Direct Foreign Investment: Costs and Benefits

By Richard D. Robinson | Go to book overview

almost never available for working capital needs. Consequently, the more capital-intensive project is rewarded, even where the concessionary rates were offered to stimulate employment by encouraging expansion of productive capacity. The extreme case is where land and/or buildings are provided on a grant basis, or on a long-term concessionary lease-back basis where the buildings have been constructed specifically by the government for the investing firm. The cost of capital for the firm is, thereby, reduced, and a more capital-intensive project than might otherwise have been the case is encouraged.

A subsidy that has the effect of reducing the price of an input--be it electric power, water, certain raw materials, land, capital--has the result of stimulating greater use of the subsidized factor, but, by doing so, may cause a different technology to be employed. In the longer run, as subsidies are removed or reduced and the relevant inputs are priced closer to the market price, the technology (and associated skills) may prove to be uneconomic. The opportunity cost of the subsidies should be examined very carefully from the point of view of the costs they may induce by leading an enterprise to employ other than the least-cost mode of production.

Payment of a premium price for locally manufactured or processed products is another form of subsidy to the producing firm, but one so far removed from the original commitment to explore and develop a project that its cost-effectiveness may be limited. Moreover, to the extent that it is effective, such a subsidy has all the problems and costs associated with outright protection unless the subsidy is limited strictly in time so as to be associated only with the period of market development. Of a somewhat different nature is the guarantee of government purchase of a specified minimum amount of the product at a reasonable price (reasonable in relation to a truly competitive price for a period of time). Such procurement gets a firm past the difficult start-up period. So likewise does permission for a firm to import goods, and retain the ensuring sales revenues, for a period prior to--or during the early phases of--a project in order to test the market. We have found that this is a little used, but very effective, device to stimulate interest in foreign firms to become involved in local production.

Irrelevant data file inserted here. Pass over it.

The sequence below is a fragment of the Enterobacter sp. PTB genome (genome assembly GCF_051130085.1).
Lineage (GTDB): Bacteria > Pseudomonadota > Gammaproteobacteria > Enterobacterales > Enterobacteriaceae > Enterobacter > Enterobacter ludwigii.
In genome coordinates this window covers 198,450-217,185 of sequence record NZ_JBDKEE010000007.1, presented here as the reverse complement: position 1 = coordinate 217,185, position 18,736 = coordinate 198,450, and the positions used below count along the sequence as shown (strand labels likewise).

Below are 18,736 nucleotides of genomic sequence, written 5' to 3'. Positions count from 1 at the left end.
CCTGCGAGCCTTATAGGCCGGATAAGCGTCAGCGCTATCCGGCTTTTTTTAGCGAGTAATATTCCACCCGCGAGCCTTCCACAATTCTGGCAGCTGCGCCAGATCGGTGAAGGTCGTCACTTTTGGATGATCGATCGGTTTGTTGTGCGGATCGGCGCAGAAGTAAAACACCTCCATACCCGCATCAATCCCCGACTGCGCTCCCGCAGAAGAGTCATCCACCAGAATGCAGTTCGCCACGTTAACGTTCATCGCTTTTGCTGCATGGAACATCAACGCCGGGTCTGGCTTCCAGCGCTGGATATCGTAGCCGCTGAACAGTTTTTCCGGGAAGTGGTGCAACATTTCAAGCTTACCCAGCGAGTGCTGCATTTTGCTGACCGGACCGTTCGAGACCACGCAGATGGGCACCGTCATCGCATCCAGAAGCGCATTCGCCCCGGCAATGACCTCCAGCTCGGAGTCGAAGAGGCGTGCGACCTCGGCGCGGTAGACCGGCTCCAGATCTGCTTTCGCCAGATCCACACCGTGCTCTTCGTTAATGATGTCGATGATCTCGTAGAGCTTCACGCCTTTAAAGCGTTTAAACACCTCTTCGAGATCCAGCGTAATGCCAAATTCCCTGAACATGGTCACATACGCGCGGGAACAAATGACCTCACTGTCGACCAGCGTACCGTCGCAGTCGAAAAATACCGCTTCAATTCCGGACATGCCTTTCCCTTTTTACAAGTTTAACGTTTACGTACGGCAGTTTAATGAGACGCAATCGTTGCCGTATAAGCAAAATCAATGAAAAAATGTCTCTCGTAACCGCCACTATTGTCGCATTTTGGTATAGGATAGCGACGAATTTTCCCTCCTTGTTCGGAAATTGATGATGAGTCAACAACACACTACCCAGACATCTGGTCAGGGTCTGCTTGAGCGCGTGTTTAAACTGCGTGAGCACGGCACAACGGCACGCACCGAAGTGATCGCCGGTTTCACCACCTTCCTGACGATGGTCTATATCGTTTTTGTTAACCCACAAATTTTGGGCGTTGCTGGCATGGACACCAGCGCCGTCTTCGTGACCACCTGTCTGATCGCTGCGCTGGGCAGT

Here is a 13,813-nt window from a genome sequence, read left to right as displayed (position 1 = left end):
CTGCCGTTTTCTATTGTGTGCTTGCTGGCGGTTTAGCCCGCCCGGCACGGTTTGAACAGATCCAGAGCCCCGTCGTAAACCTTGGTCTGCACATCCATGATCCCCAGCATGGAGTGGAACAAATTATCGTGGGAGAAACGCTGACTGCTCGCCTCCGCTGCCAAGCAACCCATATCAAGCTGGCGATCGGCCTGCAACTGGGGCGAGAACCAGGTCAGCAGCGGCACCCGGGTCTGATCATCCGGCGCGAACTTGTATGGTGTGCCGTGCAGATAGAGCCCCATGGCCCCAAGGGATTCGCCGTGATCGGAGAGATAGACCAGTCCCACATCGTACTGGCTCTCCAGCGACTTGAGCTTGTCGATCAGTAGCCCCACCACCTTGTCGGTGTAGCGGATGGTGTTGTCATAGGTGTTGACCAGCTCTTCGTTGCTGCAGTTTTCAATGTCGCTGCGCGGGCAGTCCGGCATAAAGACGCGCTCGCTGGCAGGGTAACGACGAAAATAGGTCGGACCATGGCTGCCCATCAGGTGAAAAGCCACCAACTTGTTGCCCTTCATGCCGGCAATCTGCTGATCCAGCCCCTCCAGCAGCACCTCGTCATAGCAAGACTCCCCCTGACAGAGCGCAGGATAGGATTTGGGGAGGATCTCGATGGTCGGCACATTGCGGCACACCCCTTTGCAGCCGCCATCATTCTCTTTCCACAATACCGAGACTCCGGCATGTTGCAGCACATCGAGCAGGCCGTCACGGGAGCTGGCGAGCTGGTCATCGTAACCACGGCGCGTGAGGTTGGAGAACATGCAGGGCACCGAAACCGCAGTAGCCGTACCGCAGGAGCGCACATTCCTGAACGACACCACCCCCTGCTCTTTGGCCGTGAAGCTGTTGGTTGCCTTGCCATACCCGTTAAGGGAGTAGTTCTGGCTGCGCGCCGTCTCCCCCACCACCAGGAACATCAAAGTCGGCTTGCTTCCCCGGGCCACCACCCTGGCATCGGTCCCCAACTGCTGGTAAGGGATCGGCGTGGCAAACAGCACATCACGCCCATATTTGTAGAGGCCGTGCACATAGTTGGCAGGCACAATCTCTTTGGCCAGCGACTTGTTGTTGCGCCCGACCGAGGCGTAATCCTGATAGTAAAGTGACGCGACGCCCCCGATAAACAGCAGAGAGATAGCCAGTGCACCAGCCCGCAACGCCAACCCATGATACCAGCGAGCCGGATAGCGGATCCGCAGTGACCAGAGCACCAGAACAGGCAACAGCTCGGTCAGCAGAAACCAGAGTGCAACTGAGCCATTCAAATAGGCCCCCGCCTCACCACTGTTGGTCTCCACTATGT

NOTES
1.
Reference is to Richard D. Robinson et al., Performance Requirements for Foreign Business: U.S. Management Response ( New York: Praeger, 1983).
4.
Although I have no knowledge of any such subsidy in practice, theoretically a government might pay a firm to retire a product or entire venture so as to make it worth its while to do so (for example, a drug found to be injurious after the market had been developed). A government might do so in order to reduce investor perceptions of costs arising out of uncertainity in respect to government intervention, and thereby encourage subsequent investors.
5.
Robinson et al.

-13-

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